This Week in TV: The Restaurant, Ireland to Sydney: By Any Means and Al Murray’s Happy Hour

For now at least normal service has been resumed as This Week in TV returns to its much-loved weekly format having said that there hasn’t been a lot to talk about in the last seven days.

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I thought I’d start with a bit of class as we the return of the culinary version of The Apprentice in the Raymond Blanc fronted The Restaurant. The show has cast more ‘characters’ this time and also heaped up the spite with Raymond Blanc still sitting pretty as the judge but his two snooty ‘restaurant inspectors’ who are viler than ever picking at every little thing wrong with these people. With those not familiar with the formula basically eight couples come and compete to win a chance to open a restaurant with Raymond Blanc every week Raymond sets them a task and the three he is least impressed with he sticks in ‘The Challenge’ and then out of that challenge one of these gets their restaurant closed down. The cast of characters this year have included ‘Thick Northerners’ Chris and Caroline who I loved so much I wanted them to win. Every week Chris would come up with some classic stupid one-liners or make a prat of himself for example wearing a sombrero on the night he served a cold Mexican buffet at the aptly named Ray Whites but they had to go. Similarly there was ‘The Welsh Wok’ where Peter and Laura wanted to combine his Chinese influences with her Welsh influences however they quickly worked out that there wasn’t much they could do with Welsh cookery and as Peter was a Chinaman who couldn’t cook rice they were recently eliminated. There were also the gay couple and the daughter who really loved cooking but the father who couldn’t be arsed to do a proper front-of-house. At the half-way stage we’re left with four couples three are hard-working husband and wife duos who all have unique concepts, while the fourth are Alistair and James, life-long schoolfriends. However bespectled Alistair and cage fighting James seem to have little in common, Alistair is always getting worried about nothing and getting into a tizzy and when he goes to James to comfort him he gets shouted at, my personal take on their relationship is that at school James was the bully and Alistair was the fat kid behind him showing off. Anyway although not as innovative or fun as it was in its first series, The Restaurant is still good early primetime entertainment and Raymond Blanc is certainly a lot kinder than Siralan Sugar.

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Next up we have Charley Boorman: Ireland to Sydney by any means in which Boorman, Ewan McGregor’s mate from the Long Way Round/Down series, has abandoned his Scottish driving buddy however it may well be the other way around as Ewan was itching to get back to acting. Boorman’s concept in this programme is to start the journey from his family’s home in Ireland and end up in Sydney. His accomplice in this endeavour is the producer from the Long Way… series, Russ Malkin and the third person as always is the cameraman but Russ and Charley have seem to have ditched Claudio for Mungo, unfortunately Mungo’s time on the trip was cut short when he injured his leg on a motorbike and had to go home. Although Boorman and Malkin claim that there’s no-one else on the team whose filming when all three men including the cameraman are on screen? Boorman wants to do the journey using as many forms as transport as possible so classic bikes, The Orient Express, elephants, a Turkish free bus, a Scallop trawler and a dinghy ride across the Channel are just some of the things that have been experienced so far. This is a good and interesting series, Boorman as a narrator has a sensitive tone to his voice while not as calming as McGregor still has a sympathetic twang when describing the hardships some of the countries he visits have faced (such as Slovakia and Iran). Although more egocentric than the past two journeys, I still enjoy this kind of programme it being both interesting in learning facts about new cultures but still keeping an air of boyish fun in the silly games that Russ and Charley play on each other.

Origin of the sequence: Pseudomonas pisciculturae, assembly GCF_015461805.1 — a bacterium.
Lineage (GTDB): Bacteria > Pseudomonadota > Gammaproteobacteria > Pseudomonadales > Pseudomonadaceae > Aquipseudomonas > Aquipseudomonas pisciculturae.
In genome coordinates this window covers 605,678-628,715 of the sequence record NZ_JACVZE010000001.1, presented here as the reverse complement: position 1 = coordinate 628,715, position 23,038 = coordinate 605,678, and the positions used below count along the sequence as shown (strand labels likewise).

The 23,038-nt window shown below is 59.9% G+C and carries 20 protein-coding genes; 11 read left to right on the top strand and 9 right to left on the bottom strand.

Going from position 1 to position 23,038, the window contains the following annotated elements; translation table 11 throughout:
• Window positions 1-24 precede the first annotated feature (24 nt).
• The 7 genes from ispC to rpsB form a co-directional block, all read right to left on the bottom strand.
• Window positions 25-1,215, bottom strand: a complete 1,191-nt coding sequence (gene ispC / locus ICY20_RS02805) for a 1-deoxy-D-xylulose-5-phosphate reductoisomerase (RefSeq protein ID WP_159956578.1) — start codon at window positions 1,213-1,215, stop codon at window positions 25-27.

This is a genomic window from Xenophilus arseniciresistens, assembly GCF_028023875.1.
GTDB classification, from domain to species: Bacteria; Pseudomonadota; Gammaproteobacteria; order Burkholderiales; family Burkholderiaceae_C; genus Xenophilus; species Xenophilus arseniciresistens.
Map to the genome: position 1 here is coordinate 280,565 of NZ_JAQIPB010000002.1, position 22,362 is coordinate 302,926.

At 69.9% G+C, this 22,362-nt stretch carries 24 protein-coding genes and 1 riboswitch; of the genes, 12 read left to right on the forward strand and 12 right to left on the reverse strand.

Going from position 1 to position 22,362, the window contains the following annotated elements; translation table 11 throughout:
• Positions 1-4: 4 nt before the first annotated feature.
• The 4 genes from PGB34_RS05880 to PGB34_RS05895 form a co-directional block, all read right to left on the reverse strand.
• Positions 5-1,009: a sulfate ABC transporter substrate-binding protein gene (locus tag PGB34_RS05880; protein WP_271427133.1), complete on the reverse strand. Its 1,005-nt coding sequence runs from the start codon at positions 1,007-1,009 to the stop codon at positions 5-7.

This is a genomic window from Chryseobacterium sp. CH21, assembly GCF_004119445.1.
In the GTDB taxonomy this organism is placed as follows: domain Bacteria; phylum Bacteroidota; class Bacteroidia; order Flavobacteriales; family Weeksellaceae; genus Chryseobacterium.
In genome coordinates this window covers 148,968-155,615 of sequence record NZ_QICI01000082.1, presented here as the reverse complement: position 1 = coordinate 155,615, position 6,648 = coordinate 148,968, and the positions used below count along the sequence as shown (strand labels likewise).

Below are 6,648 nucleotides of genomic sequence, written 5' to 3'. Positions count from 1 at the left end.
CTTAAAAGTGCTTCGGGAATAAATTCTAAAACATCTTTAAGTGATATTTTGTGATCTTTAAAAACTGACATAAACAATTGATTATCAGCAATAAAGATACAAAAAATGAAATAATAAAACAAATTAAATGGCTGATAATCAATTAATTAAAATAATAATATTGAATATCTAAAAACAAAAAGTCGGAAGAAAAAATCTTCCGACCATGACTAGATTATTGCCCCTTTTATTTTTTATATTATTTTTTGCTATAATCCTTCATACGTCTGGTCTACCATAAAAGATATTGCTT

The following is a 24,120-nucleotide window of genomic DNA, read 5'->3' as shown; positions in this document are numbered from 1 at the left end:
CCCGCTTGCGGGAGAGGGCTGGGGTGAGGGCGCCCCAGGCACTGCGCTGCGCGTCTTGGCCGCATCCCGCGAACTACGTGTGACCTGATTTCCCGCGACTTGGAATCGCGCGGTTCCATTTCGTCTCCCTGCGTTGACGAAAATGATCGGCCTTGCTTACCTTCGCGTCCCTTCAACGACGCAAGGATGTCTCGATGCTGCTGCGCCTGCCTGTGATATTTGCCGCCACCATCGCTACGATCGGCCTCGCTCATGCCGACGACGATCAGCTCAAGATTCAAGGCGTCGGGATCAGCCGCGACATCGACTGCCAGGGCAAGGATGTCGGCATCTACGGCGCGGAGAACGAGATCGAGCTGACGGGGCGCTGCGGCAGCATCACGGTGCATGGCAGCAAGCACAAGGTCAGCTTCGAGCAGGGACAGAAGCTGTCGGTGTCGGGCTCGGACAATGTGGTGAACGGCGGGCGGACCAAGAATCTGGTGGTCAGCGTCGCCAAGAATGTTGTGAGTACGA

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Finally we turn to a comedian whose coming on in leaps and bounds his Al Murray whose Happy Hour is now in its third series. Although I’m guessing people are turning over to watch Jonathan Ross halfway through (as I did this week) it seems to be Murray whose pulling in as many big guests as Wossy recently as he’s already had Ted Danson, Dawn French, Jack Osbourne and Dita Von Teese on the show and John Legend and The Kooks have been among the musical guests covering Queen classics. Murray’s wit goes over some people’s heads as they fail to realise that The Pub Lanlord is a character he plays and not his actual personality. But the style of the show is so different to anything around at the moment that Happy Hour is one of the jewels in the crown of ITV1′s line-up at the moment.

Next Time: Tess of the D’Urbervilles, The Family and Massive

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